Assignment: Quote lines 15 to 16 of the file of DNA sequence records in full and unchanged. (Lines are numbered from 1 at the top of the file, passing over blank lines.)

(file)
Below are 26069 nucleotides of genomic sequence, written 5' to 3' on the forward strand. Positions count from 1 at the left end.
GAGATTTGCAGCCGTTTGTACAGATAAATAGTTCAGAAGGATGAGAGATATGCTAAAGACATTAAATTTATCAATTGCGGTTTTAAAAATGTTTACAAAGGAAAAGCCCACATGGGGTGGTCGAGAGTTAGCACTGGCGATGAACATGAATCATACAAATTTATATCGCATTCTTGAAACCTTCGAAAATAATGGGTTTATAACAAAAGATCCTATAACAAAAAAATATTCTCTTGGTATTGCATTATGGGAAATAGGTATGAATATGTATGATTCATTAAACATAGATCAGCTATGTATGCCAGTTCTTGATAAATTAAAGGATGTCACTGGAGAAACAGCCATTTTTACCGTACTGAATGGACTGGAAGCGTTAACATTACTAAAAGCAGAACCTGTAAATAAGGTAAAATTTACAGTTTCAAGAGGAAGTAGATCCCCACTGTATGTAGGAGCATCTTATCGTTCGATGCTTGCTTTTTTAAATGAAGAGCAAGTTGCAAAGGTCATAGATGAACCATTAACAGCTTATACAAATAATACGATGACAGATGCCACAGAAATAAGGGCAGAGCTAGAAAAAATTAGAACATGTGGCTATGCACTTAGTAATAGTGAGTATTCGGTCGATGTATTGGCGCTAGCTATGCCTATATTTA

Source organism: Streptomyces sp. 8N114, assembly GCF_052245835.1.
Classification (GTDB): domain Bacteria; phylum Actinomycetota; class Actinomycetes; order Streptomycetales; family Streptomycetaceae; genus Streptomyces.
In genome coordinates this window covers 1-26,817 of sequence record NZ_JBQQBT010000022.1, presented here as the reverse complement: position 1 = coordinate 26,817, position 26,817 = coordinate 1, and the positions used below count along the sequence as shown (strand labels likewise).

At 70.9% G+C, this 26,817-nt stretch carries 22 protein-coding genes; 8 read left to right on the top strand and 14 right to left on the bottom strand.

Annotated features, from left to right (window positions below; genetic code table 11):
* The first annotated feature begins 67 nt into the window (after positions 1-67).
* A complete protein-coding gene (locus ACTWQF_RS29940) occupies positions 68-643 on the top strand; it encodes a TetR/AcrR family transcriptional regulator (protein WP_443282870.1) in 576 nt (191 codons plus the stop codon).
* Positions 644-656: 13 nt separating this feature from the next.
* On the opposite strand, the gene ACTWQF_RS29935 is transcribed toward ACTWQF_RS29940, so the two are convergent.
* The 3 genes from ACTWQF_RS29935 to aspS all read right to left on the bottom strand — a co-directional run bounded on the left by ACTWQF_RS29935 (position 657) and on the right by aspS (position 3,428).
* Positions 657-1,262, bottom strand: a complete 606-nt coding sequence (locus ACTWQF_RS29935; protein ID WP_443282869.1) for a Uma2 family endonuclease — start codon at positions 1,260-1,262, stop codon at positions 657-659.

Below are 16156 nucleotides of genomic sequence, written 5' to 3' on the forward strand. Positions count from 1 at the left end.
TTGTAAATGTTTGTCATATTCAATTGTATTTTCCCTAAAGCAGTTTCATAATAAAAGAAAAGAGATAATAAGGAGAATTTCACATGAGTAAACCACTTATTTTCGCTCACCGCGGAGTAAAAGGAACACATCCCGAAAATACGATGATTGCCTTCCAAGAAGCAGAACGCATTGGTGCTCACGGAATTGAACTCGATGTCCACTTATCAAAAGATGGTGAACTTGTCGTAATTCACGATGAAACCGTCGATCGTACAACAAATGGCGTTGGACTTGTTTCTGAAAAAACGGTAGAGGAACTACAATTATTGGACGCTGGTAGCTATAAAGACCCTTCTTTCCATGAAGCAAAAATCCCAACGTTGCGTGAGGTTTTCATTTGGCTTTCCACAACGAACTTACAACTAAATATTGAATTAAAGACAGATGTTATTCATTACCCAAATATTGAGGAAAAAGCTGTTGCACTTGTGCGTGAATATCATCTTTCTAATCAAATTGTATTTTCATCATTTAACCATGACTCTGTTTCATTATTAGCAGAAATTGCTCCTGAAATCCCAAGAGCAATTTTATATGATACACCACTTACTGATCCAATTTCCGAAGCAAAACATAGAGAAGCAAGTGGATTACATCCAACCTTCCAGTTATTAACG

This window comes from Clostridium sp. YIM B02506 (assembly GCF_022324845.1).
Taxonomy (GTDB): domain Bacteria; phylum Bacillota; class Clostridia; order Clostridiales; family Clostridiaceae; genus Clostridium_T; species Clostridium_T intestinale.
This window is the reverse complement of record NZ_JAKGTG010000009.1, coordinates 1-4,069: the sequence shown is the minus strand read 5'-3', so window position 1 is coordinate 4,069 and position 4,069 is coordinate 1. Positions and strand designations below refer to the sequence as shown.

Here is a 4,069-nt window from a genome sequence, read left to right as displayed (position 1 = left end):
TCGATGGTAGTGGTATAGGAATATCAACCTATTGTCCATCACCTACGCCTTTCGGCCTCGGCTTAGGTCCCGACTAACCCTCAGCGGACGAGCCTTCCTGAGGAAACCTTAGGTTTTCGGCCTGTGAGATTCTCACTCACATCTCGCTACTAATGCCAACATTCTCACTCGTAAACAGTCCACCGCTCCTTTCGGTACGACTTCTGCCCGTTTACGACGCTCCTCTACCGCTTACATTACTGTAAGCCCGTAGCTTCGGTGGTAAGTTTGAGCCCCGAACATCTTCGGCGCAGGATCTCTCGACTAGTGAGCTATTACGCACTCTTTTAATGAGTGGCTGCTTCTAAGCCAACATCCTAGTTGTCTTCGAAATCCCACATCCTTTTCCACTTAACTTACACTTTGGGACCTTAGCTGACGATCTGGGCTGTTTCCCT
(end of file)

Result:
TTGTAAATGTTTGTCATATTCAATTGTATTTTCCCTAAAGCAGTTTCATAATAAAAGAAAAGAGATAATAAGGAGAATTTCACATGAGTAAACCACTTATTTTCGCTCACCGCGGAGTAAAAGGAACACATCCCGAAAATACGATGATTGCCTTCCAAGAAGCAGAACGCATTGGTGCTCACGGAATTGAACTCGATGTCCACTTATCAAAAGATGGTGAACTTGTCGTAATTCACGATGAAACCGTCGATCGTACAACAAATGGCGTTGGACTTGTTTCTGAAAAAACGGTAGAGGAACTACAATTATTGGACGCTGGTAGCTATAAAGACCCTTCTTTCCATGAAGCAAAAATCCCAACGTTGCGTGAGGTTTTCATTTGGCTTTCCACAACGAACTTACAACTAAATATTGAATTAAAGACAGATGTTATTCATTACCCAAATATTGAGGAAAAAGCTGTTGCACTTGTGCGTGAATATCATCTTTCTAATCAAATTGTATTTTCATCATTTAACCATGACTCTGTTTCATTATTAGCAGAAATTGCTCCTGAAATCCCAAGAGCAATTTTATATGATACACCACTTACTGATCCAATTTCCGAAGCAAAACATAGAGAAGCAAGTGGATTACATCCAACCTTCCAGTTATTAACG

This window comes from Clostridium sp. YIM B02506 (assembly GCF_022324845.1).